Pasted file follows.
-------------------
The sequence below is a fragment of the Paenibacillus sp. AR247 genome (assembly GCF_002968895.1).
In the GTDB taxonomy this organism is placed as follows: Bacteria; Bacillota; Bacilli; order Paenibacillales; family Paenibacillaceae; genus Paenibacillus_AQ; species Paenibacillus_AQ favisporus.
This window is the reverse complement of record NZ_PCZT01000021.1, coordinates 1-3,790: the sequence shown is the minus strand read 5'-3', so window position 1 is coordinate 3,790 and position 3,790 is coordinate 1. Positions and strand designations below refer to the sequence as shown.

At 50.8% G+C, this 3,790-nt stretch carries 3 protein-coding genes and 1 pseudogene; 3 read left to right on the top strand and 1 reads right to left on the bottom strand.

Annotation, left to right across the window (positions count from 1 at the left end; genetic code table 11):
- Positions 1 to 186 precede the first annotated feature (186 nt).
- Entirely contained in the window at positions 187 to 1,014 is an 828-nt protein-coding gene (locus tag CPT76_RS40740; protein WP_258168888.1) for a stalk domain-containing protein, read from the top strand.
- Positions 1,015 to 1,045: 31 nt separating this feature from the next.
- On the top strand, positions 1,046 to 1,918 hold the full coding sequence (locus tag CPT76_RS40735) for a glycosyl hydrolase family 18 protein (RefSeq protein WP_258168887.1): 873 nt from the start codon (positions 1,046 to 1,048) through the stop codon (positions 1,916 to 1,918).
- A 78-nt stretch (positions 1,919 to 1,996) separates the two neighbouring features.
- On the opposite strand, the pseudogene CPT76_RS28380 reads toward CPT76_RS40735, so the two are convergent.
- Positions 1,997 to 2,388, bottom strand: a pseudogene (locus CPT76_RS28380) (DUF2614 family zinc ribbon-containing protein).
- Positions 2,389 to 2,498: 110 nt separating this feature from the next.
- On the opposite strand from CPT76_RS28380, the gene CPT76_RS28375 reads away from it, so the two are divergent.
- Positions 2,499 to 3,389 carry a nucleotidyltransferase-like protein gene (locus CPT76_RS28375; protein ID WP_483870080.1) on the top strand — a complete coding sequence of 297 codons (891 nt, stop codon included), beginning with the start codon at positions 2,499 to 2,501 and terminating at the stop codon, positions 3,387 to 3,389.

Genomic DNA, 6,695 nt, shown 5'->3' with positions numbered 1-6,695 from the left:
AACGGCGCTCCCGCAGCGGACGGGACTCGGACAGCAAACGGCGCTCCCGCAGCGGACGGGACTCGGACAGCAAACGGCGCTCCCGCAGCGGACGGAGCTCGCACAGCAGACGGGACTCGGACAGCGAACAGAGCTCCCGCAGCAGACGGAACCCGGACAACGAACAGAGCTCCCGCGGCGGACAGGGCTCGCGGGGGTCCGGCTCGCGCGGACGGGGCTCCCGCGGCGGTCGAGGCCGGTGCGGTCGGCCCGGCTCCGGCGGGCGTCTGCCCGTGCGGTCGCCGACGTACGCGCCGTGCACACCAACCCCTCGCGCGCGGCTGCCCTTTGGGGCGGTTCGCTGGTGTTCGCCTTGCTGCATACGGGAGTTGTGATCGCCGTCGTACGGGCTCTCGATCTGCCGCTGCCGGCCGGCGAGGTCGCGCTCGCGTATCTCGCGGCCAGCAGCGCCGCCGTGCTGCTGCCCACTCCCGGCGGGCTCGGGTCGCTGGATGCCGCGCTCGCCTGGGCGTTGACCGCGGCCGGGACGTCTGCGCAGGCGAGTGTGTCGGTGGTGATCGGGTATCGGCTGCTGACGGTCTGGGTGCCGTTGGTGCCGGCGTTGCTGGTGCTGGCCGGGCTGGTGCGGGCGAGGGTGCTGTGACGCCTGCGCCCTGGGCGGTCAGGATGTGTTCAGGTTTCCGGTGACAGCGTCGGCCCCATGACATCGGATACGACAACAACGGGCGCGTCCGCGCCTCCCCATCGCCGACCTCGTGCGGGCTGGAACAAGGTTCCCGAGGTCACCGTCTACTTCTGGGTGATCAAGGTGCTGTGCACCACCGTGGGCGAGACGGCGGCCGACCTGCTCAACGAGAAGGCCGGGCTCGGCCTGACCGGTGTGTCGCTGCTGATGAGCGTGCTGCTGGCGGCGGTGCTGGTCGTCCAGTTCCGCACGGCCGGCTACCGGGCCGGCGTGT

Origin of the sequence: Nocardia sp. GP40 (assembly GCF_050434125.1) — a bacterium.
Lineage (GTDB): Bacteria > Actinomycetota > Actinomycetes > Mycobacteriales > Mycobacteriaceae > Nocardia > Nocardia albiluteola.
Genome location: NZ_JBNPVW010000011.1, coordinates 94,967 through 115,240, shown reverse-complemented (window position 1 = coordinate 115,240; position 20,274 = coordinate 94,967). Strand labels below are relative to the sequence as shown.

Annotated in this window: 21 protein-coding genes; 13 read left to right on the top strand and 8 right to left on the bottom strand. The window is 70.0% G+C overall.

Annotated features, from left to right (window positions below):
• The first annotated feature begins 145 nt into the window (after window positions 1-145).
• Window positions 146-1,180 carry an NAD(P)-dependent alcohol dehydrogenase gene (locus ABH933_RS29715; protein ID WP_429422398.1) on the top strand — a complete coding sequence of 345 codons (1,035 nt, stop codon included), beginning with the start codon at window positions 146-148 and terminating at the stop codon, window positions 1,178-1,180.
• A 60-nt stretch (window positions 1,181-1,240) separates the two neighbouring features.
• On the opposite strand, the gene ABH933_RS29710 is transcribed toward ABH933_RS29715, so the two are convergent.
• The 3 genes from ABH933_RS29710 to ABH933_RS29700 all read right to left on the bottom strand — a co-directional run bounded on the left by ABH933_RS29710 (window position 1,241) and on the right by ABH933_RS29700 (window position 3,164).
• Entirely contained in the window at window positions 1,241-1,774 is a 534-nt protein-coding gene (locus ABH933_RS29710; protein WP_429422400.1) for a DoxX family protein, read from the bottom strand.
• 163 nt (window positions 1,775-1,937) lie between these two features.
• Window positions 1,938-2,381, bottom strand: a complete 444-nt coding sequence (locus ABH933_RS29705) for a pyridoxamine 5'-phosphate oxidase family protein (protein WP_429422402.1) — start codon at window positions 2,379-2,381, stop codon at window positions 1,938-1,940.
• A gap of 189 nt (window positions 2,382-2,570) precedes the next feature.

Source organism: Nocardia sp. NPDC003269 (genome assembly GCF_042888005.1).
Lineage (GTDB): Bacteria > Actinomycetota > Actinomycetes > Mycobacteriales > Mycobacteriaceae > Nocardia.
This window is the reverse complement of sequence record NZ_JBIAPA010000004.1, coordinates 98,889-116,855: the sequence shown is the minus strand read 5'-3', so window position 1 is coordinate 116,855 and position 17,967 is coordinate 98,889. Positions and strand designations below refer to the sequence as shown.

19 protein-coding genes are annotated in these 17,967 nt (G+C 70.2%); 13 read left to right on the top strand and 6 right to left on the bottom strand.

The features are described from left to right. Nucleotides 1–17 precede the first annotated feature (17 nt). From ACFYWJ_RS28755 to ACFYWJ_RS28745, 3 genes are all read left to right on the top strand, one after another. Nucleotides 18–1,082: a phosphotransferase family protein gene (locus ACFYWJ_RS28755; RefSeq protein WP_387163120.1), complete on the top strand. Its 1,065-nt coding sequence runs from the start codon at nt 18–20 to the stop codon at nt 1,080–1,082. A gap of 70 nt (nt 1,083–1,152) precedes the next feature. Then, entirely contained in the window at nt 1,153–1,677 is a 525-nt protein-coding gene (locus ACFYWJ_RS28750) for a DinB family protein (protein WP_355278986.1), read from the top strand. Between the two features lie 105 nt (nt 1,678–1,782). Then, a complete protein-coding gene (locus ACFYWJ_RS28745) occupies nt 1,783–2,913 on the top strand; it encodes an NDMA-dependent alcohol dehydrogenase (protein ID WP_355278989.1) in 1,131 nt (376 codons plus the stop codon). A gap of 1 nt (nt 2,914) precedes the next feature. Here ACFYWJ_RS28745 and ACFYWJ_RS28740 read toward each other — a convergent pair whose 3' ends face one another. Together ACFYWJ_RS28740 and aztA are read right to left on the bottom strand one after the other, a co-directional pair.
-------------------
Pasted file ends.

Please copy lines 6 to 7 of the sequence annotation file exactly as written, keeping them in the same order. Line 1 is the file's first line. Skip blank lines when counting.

- Positions 1 to 186 precede the first annotated feature (186 nt).
- Entirely contained in the window at positions 187 to 1,014 is an 828-nt protein-coding gene (locus tag CPT76_RS40740; protein WP_258168888.1) for a stalk domain-containing protein, read from the top strand.